This book was not written for me. There are two reasons.
First and most important, the "feminazis" probably won't like this book because author Gavin de Becker accurately recognizes that men are fundamentally different from women. He has written his book primarily to help women cope with the dangers uniquely theirs. Not being of feminine persuasion, I don't qualify.
To a substantially lesser degree, other people are also at risk to the dangers he warns of and offers advice for the protection against. It's probably good advice, but it mostly does not work for me, because I think differently from most people.
The title topic, fear, is God's gift -- de Becker leaves God out of his discussion, but he could easily believe it is from God; I would bet it's the publisher who made him remove the Truth (they did that to my book). Fear is God's gift to us for our protection, and de Becker explains how to overcome our cultural aversion to fear and put it to the good use God intended. I would strongly recommend it to any woman, and to everybody who is paid to protect people -- especially hired guards, but also public office holders, administrators and company managers who hire them. Violence is not random nor unpredictable, and people responsible for protection should know how to recognize the danger signals.
The Gift of Fear gives numerous actual cases where people did the right (or wrong) thing in the face of danger, and shows the consequences of their actions. I found these discussions to be the best part of reading the book.
Less valuable to me personally, de Becker often encourages his clients (he runs a risk management corporation) and his readers to look within themselves for intuition about how other people might be threatening them. This utterly fails for me, because I don't think the same way others do. Maybe it's because I missed being a part of the American culture during a particular formative period in my life: no TV, no factory education, not even neighborhood kids to play with, for about half of my pre-teen years. I don't regret it, but it does make me different in rather unique ways. It also keeps me from becoming the kind of target de Becker is out to help: besides not being a woman (obviously not the fault of my childhood environment: I would strongly recommend this book to my two sisters, who both went through the same pre-teen experience with me), I will never be elected to public office, nor become the chief executive of a business large enough to need to be concerned with disgruntled former employees.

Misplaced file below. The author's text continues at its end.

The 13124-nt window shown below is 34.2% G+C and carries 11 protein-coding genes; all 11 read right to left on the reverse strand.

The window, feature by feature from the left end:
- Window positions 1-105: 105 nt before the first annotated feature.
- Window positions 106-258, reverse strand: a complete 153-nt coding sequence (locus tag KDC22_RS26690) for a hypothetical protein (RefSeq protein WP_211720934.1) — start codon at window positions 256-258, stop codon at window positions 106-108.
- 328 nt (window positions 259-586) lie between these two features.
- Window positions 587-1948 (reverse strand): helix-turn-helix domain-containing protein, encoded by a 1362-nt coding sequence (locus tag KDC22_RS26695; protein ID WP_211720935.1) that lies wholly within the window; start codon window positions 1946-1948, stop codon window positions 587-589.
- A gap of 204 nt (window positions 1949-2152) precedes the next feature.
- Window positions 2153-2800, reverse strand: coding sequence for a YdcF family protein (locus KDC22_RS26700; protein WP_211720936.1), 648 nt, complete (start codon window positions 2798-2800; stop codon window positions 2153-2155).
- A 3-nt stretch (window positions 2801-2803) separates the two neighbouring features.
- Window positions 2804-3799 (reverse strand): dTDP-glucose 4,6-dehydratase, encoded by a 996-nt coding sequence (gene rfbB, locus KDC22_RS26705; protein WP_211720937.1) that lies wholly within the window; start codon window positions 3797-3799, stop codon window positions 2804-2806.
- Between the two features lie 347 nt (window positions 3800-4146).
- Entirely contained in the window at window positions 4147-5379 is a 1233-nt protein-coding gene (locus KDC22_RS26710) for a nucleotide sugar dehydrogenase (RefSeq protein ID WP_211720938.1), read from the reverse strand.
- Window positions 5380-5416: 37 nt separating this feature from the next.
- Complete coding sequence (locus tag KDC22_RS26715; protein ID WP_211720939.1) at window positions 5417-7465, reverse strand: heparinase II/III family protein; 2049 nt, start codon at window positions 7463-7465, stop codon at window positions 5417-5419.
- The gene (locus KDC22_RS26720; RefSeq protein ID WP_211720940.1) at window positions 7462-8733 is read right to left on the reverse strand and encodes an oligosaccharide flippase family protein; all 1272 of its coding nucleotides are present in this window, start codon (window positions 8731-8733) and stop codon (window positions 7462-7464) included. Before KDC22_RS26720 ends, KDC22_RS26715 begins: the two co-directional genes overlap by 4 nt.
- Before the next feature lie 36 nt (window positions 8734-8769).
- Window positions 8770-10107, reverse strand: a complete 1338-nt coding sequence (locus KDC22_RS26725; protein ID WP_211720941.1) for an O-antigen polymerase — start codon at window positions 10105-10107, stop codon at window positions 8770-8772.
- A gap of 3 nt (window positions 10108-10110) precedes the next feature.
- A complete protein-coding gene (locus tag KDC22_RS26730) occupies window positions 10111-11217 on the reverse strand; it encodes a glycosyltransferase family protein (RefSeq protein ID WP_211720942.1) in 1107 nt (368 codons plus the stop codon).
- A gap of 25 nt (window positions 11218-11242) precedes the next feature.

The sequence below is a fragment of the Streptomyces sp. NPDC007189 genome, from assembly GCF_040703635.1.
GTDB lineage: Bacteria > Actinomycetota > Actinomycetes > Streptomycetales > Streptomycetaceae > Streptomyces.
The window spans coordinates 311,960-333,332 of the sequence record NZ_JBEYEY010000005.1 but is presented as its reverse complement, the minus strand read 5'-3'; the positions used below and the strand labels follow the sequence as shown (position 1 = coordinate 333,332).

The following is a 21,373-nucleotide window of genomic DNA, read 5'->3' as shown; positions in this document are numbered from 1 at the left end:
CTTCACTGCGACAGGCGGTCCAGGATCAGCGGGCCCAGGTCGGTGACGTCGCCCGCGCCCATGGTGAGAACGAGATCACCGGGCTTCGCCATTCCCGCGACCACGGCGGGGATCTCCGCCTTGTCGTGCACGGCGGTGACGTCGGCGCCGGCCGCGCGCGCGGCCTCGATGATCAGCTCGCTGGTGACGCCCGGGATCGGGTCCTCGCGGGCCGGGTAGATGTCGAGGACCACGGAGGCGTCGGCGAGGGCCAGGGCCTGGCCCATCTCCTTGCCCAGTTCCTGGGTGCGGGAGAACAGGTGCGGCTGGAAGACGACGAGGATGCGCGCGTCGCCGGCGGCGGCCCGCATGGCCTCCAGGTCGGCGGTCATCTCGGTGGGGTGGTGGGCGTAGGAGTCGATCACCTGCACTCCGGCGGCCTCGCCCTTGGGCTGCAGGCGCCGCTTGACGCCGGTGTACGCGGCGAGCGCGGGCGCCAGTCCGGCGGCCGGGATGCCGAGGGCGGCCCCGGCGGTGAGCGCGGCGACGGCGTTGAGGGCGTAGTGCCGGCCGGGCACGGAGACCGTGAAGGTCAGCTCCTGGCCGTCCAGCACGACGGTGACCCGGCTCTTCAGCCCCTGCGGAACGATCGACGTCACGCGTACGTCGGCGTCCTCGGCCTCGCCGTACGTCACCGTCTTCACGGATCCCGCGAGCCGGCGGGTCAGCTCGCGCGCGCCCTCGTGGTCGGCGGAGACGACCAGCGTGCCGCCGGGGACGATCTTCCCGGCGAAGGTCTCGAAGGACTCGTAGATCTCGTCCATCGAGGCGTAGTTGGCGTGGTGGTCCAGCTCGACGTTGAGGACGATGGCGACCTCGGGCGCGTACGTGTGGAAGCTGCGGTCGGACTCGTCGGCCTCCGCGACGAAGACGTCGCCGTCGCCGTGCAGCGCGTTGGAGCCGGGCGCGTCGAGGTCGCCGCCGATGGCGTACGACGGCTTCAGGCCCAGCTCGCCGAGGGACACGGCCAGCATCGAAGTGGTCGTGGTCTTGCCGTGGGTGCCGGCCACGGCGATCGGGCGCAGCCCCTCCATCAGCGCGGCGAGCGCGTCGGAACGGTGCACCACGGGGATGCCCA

The gender difference is rather raw in my consciousness at this time, because I got fired for pointing it out to my former employer. Like most states in the USA, this one has laws prohibiting gender-based discrimination, and my employer brought in a state facilitator to explain these laws to their employees. Since the laws are based on a lie, they cannot present their case without violating their own law. I was foolish enough to point that out. Author de Becker lives and works with that gender difference. It's obviously deeply rooted in the core of what his business (and this book) is all about. I don't know what contortions he must go through to comply with whatever state and federal laws might try to deny the basis of his business, but he seems to have a lot of clients among government leaders who obviously and dearly want him to succeed.
I thought it curious, that the day after reading the chapter on stalking, where de Becker explains how modern movies glorify and praise that anti-social behavior by calling it persistence, the next day I happened to watch one of those movies. It's true: the hero of the movie would not leave the woman alone. He was rewarded (in the movie -- it's fiction, of course) by her undying love. In real life, according to de Becker, these all too often turn in to her simply dying, murdered by the scorned stalker.
One of the stated contributing causes of the violence this book offers protection against is violence and abuse to a child, who then grows up to be the only thing he knows, another violent abuser. Gavin de Becker tells about living through that Hell as a child, but does not give any credible explanation of why he did not become such a person himself. Maybe that's part of what the publisher made him leave out, maybe not. We will never know, but I strongly suspect it is an important component in the full message he has for his readers. More's the pity for leaving it out.
For more information, see also the Wikipedia article
2010 January 6